Open 2020, Short Stories - Nirushan Sivagnanasuntharam


American Movie Dates

By Nirushan Sivagnanasuntharam 


Nirmala had some notion about western dating culture from American movies and first hand accounts from her son. However, it didn’t occur to her that she might want to experience it for herself until her long-time pen pal Kurunathan or Kuru for short, wrote to her to tell her that he was coming to America, and would be stayingwith his daughter who apparently lived in Boston too.


In the old Indian movies she’d grown up watching, lovers never went on dates, at least not before marriage. And when they did go out for dinner or do other date-like outings, it wasn’t referred to as such as the term date had no equivalence as far as she knew in any South Asian language. She loved the whole idea of a date when men brought flowers for the woman they were dating, before taking them to a restaurant of his choosing.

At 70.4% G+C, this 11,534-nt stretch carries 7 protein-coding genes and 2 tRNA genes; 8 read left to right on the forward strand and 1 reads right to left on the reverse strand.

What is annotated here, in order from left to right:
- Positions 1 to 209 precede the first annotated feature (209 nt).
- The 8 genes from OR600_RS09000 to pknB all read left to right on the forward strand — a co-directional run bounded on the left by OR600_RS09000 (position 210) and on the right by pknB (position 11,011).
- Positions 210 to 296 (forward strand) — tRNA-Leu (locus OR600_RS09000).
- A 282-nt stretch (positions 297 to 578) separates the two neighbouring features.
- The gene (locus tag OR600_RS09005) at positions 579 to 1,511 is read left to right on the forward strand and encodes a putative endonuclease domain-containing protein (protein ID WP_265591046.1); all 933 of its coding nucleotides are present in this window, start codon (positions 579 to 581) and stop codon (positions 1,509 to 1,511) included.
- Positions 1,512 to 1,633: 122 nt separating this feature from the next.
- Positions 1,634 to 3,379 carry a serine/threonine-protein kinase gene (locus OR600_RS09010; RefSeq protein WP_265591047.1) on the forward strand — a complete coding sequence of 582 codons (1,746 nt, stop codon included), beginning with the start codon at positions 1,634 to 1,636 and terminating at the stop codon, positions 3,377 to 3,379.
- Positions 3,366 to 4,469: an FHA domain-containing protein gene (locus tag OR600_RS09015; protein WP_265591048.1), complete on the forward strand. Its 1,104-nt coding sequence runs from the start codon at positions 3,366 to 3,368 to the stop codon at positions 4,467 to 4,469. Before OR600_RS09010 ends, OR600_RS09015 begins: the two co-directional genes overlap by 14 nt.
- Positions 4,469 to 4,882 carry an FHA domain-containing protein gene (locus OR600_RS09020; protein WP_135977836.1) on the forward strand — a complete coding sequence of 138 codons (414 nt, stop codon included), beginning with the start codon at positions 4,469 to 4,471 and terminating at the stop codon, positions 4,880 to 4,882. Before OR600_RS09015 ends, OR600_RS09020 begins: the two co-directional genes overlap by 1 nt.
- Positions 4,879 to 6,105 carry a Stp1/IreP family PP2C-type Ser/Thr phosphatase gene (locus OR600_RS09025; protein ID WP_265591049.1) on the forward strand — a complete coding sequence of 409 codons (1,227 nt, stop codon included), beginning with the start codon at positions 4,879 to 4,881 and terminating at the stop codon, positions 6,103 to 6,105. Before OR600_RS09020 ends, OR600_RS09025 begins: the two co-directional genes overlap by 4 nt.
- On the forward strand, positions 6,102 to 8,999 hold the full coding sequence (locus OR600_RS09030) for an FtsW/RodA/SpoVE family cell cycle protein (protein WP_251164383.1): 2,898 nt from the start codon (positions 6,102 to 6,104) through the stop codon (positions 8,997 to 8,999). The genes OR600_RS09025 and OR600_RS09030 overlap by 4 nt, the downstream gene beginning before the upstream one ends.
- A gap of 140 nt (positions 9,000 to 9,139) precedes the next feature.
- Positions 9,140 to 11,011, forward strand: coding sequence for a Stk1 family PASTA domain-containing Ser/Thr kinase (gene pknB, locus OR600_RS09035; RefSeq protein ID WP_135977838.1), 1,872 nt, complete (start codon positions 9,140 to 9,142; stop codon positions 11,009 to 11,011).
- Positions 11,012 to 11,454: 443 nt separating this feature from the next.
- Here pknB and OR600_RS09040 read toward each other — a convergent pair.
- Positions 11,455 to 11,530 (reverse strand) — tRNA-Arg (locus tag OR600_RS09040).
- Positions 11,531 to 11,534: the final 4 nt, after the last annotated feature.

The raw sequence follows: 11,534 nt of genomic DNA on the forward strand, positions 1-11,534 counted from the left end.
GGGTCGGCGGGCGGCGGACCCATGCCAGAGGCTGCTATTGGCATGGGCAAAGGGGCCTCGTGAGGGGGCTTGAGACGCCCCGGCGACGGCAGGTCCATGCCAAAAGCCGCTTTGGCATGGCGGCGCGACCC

There was a lot of opening doors, usually by the man and the date, if it went well which it more often than not did, the couple would continue the night at a bar or with a stroll through the city. Sometimes she didn’t even know or care to know the title of the movie she was watching. Some of her recent favorites were Hallmark romances which her son called “cheezy” whatever what meant.


Nirmala was already twenty-six and the eldest of five daughters when Sritharan a recently qualified CPA in America, put in his proposal to marry her. Years ago, she’d come to the conclusion that she’d have to take the first reasonable offer of marriage and so had been preparing herself a long time for it. She knew very few boys having attended an all-girls school all the way up to university.